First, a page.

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Online Prayers Bring New Spirit to Synagogues

Women also want to pray and be counted in the synagogue. Prayers over Zoom bring a spirit of partnership and equality

Rabbanit Chamutal Shoval is the Anita Perlman Fellow in Ohr Torah Stone’s Susi Bradfield Women’s Institute of Halakhic Leadership 

Makor Rishon | April 2, 2020

On the past two Friday nights I participated in Kabbalat Shabbat services counting upwards of 200 people. No, I did not go to synagogue when this is forbidden. I participated in an online Kabbalat Shabbat, through Zoom. In one virtual window stood the prayer leader, holding a guitar, and an hour before candle-lighting he was joined by hundreds of worshippers in dozens of homes throughout the country. It was a wonderful picture – female and male worshippers sitting and singing Lecha Dodi together, feeling less lonely, if only briefly, by way of the screen.

When the ‘Corona decrees’ began and it was decided not to hold prayers of upwards of ten people, it was clear to everyone that such a small minyan would be made up of men only. I am not complaining that women are not obligated to pray in a minyan. Those few small minaynim were made up of dedicated worshippers and most of the congregation did not take part, and obviously not the women. The strict number included only those who make up a minyan.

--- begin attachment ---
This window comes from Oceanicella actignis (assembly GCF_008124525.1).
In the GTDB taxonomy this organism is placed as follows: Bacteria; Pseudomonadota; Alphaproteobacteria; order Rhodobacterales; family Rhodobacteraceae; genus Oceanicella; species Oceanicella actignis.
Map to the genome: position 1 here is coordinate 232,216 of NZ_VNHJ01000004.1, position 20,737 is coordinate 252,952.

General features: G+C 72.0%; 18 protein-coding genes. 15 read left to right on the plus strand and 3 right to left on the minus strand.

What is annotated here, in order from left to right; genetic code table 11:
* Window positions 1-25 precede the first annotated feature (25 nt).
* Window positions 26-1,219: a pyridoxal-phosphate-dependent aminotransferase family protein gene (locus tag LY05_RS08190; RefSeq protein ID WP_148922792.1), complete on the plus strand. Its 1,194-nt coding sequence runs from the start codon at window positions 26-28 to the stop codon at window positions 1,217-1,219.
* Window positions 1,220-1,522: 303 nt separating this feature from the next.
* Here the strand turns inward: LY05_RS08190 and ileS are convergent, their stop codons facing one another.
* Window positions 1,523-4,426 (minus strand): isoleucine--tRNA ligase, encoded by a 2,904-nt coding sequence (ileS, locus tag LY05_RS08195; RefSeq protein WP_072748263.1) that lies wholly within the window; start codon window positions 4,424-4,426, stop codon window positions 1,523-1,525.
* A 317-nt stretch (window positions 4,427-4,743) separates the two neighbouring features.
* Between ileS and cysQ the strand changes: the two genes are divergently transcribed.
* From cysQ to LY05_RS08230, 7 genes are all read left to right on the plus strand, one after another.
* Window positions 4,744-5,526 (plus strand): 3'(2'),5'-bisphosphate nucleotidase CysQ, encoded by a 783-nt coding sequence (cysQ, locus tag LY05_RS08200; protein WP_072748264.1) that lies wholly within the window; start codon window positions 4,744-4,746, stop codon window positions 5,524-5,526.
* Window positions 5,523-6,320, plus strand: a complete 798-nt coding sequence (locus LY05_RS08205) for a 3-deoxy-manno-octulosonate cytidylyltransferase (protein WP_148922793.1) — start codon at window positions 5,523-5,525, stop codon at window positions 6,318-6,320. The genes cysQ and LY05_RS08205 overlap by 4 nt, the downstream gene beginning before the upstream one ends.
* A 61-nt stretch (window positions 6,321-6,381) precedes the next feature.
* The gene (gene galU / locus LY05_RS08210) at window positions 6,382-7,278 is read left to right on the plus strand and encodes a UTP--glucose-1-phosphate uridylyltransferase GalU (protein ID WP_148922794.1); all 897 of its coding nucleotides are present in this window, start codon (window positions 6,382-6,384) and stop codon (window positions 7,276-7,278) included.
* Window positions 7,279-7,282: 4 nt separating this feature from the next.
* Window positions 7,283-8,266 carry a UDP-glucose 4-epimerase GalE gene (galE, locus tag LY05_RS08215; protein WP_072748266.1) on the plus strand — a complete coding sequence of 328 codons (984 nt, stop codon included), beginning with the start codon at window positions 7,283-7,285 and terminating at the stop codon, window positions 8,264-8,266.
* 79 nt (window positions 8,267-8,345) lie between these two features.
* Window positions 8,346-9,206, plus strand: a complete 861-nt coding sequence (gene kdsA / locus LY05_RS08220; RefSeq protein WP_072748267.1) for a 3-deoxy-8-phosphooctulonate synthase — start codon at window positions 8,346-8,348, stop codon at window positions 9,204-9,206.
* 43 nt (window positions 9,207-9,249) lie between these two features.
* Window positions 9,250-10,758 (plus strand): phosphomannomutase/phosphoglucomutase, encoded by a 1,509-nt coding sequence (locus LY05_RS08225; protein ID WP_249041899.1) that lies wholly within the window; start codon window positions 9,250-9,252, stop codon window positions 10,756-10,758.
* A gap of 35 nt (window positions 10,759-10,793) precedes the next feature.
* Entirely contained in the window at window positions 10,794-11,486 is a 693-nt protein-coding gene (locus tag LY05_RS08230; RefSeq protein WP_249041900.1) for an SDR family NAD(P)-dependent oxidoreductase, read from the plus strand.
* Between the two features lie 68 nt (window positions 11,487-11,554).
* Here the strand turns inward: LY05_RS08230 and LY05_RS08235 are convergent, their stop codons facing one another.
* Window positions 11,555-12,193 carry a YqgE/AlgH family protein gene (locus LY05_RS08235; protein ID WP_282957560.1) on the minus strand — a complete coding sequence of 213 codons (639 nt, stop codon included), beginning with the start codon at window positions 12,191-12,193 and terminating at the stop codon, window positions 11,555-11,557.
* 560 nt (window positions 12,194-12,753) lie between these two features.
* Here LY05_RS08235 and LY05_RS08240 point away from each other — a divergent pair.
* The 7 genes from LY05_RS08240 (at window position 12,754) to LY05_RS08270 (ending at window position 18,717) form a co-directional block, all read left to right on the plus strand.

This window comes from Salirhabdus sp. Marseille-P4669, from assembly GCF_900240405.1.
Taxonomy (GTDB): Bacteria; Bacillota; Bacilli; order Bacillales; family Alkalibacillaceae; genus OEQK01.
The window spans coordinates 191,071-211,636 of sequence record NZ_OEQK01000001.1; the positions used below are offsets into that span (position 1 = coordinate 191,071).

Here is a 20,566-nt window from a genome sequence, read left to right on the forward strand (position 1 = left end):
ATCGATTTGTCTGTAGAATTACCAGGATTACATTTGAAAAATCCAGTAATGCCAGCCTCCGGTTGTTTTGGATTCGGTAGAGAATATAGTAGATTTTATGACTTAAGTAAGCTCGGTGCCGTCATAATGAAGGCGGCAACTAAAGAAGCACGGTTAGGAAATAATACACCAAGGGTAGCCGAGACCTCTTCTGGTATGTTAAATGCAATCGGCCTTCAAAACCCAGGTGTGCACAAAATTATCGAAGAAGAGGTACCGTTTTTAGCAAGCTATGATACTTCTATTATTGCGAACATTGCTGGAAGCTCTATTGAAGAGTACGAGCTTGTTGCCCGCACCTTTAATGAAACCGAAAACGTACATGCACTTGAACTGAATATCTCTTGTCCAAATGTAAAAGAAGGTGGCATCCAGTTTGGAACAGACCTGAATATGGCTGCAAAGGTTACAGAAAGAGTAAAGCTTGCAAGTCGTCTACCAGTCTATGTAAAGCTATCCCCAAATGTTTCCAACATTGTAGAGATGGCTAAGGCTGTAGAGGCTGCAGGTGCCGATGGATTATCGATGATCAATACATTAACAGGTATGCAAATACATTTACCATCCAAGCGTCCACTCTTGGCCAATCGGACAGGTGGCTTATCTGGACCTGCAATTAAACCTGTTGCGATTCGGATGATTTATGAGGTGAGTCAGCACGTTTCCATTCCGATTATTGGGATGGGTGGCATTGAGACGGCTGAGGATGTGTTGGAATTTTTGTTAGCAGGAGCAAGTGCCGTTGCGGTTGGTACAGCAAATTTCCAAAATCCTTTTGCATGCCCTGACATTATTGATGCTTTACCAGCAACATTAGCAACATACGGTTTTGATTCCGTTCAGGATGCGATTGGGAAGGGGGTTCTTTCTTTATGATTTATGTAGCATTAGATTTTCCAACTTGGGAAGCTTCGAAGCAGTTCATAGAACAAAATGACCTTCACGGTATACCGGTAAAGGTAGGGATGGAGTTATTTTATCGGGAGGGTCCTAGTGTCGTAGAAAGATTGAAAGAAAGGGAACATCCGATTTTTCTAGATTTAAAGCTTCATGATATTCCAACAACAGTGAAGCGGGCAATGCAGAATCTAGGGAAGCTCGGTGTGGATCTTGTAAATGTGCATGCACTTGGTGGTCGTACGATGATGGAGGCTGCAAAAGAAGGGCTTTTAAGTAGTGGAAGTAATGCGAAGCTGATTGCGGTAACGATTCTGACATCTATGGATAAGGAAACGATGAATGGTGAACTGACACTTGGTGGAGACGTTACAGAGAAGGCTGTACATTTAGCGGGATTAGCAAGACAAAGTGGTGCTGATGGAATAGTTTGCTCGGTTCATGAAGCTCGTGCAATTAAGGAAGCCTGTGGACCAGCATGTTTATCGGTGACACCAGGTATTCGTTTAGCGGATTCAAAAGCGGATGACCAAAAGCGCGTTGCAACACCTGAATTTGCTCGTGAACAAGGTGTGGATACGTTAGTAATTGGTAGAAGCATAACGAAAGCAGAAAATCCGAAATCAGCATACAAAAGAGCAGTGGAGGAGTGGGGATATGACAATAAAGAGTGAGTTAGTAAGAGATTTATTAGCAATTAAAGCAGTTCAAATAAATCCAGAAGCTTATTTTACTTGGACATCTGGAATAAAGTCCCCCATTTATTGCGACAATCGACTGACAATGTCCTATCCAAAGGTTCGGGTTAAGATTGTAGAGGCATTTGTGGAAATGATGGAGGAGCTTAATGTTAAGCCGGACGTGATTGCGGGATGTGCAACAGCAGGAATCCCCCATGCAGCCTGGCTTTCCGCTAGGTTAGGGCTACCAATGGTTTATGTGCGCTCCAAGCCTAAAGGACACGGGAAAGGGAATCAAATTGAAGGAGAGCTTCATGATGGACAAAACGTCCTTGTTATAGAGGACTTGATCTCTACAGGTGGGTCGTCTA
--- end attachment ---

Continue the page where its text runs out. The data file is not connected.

It was the online option that changed the game. The link to the online prayer service was passed from hand to hand, from mobile device to mobile device. All at the same time, before Shabbat, families crowded together before the screen, trying to feel – if only to a small degree – the holiness of the Sabbath through the musical Kabbalat Shabbat. They sang, each in their own home, yet still feeling together. The square structure of dozens of participants on a Zoom screen is so different from the structure of a synagogue. Everyone was an equal partner, and everyone’s soul was thirsty for God’s presence. Everyone saw the cantor, and the cantor saw each and every one, men and women.

We all long for our routines, for the ability to leave our house, for whatever reason, and especially to go to the synagogue. But the desire to pray and be seen in the synagogue belongs to women also, not only to men. Many women would like to pray, to give a dvar torah, to have a significant presence in the synagogue, within the confines of halacha. They would like to hear the cantor, see what is taking place in the synagogue, and not disappear, silently, behind the partition.

Maybe these days of online prayer, and the disruption of all our habits, will bring a new spirit to the synagogue, so that women will feel more welcome and wanted. Please God.

Read this oped in Hebrew on the Makor Rishon website


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